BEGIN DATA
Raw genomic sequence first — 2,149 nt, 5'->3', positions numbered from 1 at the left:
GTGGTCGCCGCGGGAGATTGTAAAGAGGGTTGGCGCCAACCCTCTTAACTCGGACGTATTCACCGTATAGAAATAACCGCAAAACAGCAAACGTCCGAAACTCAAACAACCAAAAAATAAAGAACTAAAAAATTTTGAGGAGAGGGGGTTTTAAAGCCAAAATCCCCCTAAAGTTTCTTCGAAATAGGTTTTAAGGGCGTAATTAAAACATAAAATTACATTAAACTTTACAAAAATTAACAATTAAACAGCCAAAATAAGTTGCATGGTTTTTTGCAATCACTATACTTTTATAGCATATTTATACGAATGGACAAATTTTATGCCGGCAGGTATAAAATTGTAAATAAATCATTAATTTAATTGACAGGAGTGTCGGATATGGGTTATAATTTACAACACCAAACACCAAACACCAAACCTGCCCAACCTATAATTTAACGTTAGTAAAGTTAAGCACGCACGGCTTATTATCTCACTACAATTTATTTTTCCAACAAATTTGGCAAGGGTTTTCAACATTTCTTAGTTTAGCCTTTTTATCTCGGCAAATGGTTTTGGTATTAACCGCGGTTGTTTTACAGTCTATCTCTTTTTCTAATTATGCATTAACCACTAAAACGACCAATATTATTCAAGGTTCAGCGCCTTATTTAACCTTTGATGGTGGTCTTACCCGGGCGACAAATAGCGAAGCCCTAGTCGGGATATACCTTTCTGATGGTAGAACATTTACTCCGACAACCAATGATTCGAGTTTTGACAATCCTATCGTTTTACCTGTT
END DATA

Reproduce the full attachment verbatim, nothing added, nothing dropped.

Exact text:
Raw genomic sequence first — 2,149 nt, 5'->3', positions numbered from 1 at the left:
GTGGTCGCCGCGGGAGATTGTAAAGAGGGTTGGCGCCAACCCTCTTAACTCGGACGTATTCACCGTATAGAAATAACCGCAAAACAGCAAACGTCCGAAACTCAAACAACCAAAAAATAAAGAACTAAAAAATTTTGAGGAGAGGGGGTTTTAAAGCCAAAATCCCCCTAAAGTTTCTTCGAAATAGGTTTTAAGGGCGTAATTAAAACATAAAATTACATTAAACTTTACAAAAATTAACAATTAAACAGCCAAAATAAGTTGCATGGTTTTTTGCAATCACTATACTTTTATAGCATATTTATACGAATGGACAAATTTTATGCCGGCAGGTATAAAATTGTAAATAAATCATTAATTTAATTGACAGGAGTGTCGGATATGGGTTATAATTTACAACACCAAACACCAAACACCAAACCTGCCCAACCTATAATTTAACGTTAGTAAAGTTAAGCACGCACGGCTTATTATCTCACTACAATTTATTTTTCCAACAAATTTGGCAAGGGTTTTCAACATTTCTTAGTTTAGCCTTTTTATCTCGGCAAATGGTTTTGGTATTAACCGCGGTTGTTTTACAGTCTATCTCTTTTTCTAATTATGCATTAACCACTAAAACGACCAATATTATTCAAGGTTCAGCGCCTTATTTAACCTTTGATGGTGGTCTTACCCGGGCGACAAATAGCGAAGCCCTAGTCGGGATATACCTTTCTGATGGTAGAACATTTACTCCGACAACCAATGATTCGAGTTTTGACAATCCTATCGTTTTACCTGTT